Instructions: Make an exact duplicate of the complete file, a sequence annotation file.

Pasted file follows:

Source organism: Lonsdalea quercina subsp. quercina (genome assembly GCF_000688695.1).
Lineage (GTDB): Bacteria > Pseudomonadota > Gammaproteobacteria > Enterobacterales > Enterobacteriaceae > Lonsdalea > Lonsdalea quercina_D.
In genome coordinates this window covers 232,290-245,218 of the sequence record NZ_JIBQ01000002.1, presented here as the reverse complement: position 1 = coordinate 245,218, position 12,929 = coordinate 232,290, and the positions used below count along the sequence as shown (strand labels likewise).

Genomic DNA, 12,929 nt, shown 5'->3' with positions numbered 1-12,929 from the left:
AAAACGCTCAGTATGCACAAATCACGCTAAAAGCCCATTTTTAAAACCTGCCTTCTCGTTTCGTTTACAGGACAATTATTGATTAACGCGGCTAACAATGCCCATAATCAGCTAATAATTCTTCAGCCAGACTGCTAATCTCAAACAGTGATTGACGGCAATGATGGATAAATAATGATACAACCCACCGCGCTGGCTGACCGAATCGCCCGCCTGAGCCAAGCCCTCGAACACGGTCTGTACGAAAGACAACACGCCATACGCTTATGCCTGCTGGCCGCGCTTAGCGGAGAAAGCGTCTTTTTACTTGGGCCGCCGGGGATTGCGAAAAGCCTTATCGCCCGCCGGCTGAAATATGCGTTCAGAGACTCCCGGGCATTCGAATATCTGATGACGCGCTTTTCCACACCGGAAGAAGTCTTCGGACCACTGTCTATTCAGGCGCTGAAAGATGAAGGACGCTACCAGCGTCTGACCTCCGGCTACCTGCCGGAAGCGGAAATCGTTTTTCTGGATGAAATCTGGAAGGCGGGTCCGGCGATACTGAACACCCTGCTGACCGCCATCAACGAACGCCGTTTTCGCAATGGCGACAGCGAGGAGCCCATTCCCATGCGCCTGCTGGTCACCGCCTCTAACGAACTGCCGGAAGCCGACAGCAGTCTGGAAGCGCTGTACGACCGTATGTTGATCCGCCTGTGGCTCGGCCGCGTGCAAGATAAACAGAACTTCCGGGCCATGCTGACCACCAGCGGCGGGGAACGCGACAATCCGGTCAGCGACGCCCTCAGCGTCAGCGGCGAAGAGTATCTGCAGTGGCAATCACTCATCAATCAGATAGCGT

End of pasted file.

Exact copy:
Source organism: Lonsdalea quercina subsp. quercina (genome assembly GCF_000688695.1).
Lineage (GTDB): Bacteria > Pseudomonadota > Gammaproteobacteria > Enterobacterales > Enterobacteriaceae > Lonsdalea > Lonsdalea quercina_D.
In genome coordinates this window covers 232,290-245,218 of the sequence record NZ_JIBQ01000002.1, presented here as the reverse complement: position 1 = coordinate 245,218, position 12,929 = coordinate 232,290, and the positions used below count along the sequence as shown (strand labels likewise).

Genomic DNA, 12,929 nt, shown 5'->3' with positions numbered 1-12,929 from the left:
AAAACGCTCAGTATGCACAAATCACGCTAAAAGCCCATTTTTAAAACCTGCCTTCTCGTTTCGTTTACAGGACAATTATTGATTAACGCGGCTAACAATGCCCATAATCAGCTAATAATTCTTCAGCCAGACTGCTAATCTCAAACAGTGATTGACGGCAATGATGGATAAATAATGATACAACCCACCGCGCTGGCTGACCGAATCGCCCGCCTGAGCCAAGCCCTCGAACACGGTCTGTACGAAAGACAACACGCCATACGCTTATGCCTGCTGGCCGCGCTTAGCGGAGAAAGCGTCTTTTTACTTGGGCCGCCGGGGATTGCGAAAAGCCTTATCGCCCGCCGGCTGAAATATGCGTTCAGAGACTCCCGGGCATTCGAATATCTGATGACGCGCTTTTCCACACCGGAAGAAGTCTTCGGACCACTGTCTATTCAGGCGCTGAAAGATGAAGGACGCTACCAGCGTCTGACCTCCGGCTACCTGCCGGAAGCGGAAATCGTTTTTCTGGATGAAATCTGGAAGGCGGGTCCGGCGATACTGAACACCCTGCTGACCGCCATCAACGAACGCCGTTTTCGCAATGGCGACAGCGAGGAGCCCATTCCCATGCGCCTGCTGGTCACCGCCTCTAACGAACTGCCGGAAGCCGACAGCAGTCTGGAAGCGCTGTACGACCGTATGTTGATCCGCCTGTGGCTCGGCCGCGTGCAAGATAAACAGAACTTCCGGGCCATGCTGACCACCAGCGGCGGGGAACGCGACAATCCGGTCAGCGACGCCCTCAGCGTCAGCGGCGAAGAGTATCTGCAGTGGCAATCACTCATCAATCAGATAGCGT